PCB design best practices pillar 4: model-based systems engineering

By Stephen V. Chavez

Today I will outline our fourth pillar of PCB design best practices, model-based systems engineering.

Having the ability to design and verify an entire system in the virtual world prior to fabrication increases your potential for downstream success. With modern tools and technology, we can:

  • Integrate requirements through manufacturing and across multiple domains
  • Decompose across multiple domains
  • Analyze system tradeoffs
  • Access traceability across requirements
  • Verify and optimize system design

There are a few PCB design best practices that fall under this pillar.

Multi-board design

Implementing model-based systems engineering for cross system optimization options regarding size and performance is the best practice when it comes to multi-board design. You remove siloed engineering teams and can achieve system level integration and analysis, a digital twin, tightly integrated collaboration, cross system optimization and reduced potential for errors, reschedules, respins and cost.

Electrical/electronic co-design

A system level integration of electrical/electronic design domains would produce a digital twin and ensure tightly integrated collaboration. It also removes the potential for errors downstream.

FPGA/PCB co-design

FPGA design methodology is inefficient in its ability to optimize FPGA pinout configurations. The best practice is to use the FPGA PCB integration to configure the FPGA pin out routing optimization and to enable FPGA pin swapping capability. This may reduce design cycle time and optimize FPGA PCB integration as well as reduce or prevent EMI or SI issues.

IC Packaging/PCB co-design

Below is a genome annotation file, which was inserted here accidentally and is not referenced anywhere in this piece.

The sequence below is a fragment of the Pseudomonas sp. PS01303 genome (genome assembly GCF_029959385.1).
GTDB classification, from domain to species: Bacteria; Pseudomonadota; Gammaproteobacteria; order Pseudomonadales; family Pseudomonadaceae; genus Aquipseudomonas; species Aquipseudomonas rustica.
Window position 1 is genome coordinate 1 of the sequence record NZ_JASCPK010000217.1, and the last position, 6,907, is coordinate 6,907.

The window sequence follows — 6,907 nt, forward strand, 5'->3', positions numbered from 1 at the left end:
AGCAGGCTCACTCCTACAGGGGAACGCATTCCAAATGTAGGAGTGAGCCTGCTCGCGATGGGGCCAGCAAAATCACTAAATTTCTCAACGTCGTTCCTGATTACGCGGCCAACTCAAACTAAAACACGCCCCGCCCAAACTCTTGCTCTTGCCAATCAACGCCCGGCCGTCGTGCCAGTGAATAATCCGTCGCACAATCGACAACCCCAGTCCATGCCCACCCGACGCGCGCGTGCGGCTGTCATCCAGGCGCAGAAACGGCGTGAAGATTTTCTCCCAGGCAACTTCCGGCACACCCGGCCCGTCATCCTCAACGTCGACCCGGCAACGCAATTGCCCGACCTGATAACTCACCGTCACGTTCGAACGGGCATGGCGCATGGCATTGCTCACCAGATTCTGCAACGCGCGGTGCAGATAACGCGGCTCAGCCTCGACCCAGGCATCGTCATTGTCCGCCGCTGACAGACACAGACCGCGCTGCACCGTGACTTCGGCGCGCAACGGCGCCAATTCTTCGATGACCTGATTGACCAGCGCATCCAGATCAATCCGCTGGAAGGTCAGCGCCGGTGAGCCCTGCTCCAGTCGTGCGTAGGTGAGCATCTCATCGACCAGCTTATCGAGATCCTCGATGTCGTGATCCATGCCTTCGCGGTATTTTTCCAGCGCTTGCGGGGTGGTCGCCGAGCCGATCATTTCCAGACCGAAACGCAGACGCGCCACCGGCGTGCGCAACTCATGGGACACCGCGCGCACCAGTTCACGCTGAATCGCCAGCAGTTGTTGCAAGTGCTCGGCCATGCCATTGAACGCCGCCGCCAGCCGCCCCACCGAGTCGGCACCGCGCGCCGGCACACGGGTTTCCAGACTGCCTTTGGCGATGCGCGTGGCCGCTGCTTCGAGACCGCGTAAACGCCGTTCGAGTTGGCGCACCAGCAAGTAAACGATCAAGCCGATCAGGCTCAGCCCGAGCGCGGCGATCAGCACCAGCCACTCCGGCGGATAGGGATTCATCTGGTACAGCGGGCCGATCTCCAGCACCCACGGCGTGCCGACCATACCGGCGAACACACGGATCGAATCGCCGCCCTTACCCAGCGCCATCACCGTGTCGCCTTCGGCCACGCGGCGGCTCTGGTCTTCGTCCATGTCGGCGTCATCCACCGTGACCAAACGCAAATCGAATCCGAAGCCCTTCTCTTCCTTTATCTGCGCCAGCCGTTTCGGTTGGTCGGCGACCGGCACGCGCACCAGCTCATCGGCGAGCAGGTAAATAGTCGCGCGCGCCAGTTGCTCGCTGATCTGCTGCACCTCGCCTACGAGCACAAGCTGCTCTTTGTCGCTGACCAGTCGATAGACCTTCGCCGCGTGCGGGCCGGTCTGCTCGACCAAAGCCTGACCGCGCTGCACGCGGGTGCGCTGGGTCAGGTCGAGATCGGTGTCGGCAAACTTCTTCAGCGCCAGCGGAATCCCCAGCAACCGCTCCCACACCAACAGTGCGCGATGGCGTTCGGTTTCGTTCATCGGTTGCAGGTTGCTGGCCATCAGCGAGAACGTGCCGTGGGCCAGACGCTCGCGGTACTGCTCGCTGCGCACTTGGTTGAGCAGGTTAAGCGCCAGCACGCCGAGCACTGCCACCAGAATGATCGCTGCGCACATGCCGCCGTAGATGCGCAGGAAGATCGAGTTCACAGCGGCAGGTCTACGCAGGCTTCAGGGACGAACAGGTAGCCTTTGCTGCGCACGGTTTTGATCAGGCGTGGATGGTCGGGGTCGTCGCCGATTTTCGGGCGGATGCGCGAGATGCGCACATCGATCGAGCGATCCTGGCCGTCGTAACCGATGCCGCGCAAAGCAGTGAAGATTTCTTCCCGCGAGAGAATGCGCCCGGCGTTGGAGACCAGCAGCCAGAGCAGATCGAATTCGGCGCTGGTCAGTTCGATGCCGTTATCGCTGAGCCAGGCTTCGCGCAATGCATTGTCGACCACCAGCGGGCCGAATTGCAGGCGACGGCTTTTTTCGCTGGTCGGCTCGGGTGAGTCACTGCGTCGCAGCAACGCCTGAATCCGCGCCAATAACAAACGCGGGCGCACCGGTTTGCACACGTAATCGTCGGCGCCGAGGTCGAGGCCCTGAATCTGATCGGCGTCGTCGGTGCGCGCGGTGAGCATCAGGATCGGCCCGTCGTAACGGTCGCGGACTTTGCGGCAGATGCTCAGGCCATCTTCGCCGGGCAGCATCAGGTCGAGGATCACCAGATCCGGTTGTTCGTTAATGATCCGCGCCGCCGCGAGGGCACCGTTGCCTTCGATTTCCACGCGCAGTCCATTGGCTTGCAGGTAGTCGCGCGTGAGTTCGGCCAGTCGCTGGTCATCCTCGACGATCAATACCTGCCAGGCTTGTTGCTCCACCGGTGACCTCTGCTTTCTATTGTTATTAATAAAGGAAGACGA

Using a model-based systems engineering to optimize the system I/O and to enable a digital twin ensures that you’re considering all the fabrics to include IC packaging and PCB simultaneously. You’re going to optimize the I/O. You’re going to help reduce the design cycle time and optimize the design efficiency. You’re also going to reduce the potential for EMI issues or signal integrity issues. You’re going to have tightly integrated collaboration as well as you’re going to remove potential for errors and respins and reduce cost.

Model-based systems engineering

In conclusion, model-based systems engineering is the vehicle to tighter integration between disparate domains and helps to streamline the overall design process.

As we continue along in this series, we will zero in on each best practice mentioned within this pillar and provide examples of how to implement them, address challenges and overcome roadblocks.

Thanks for following along and make sure to tune into our LinkedIn live session on model-based systems engineering.

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This article first appeared on the Siemens Digital Industries Software blog at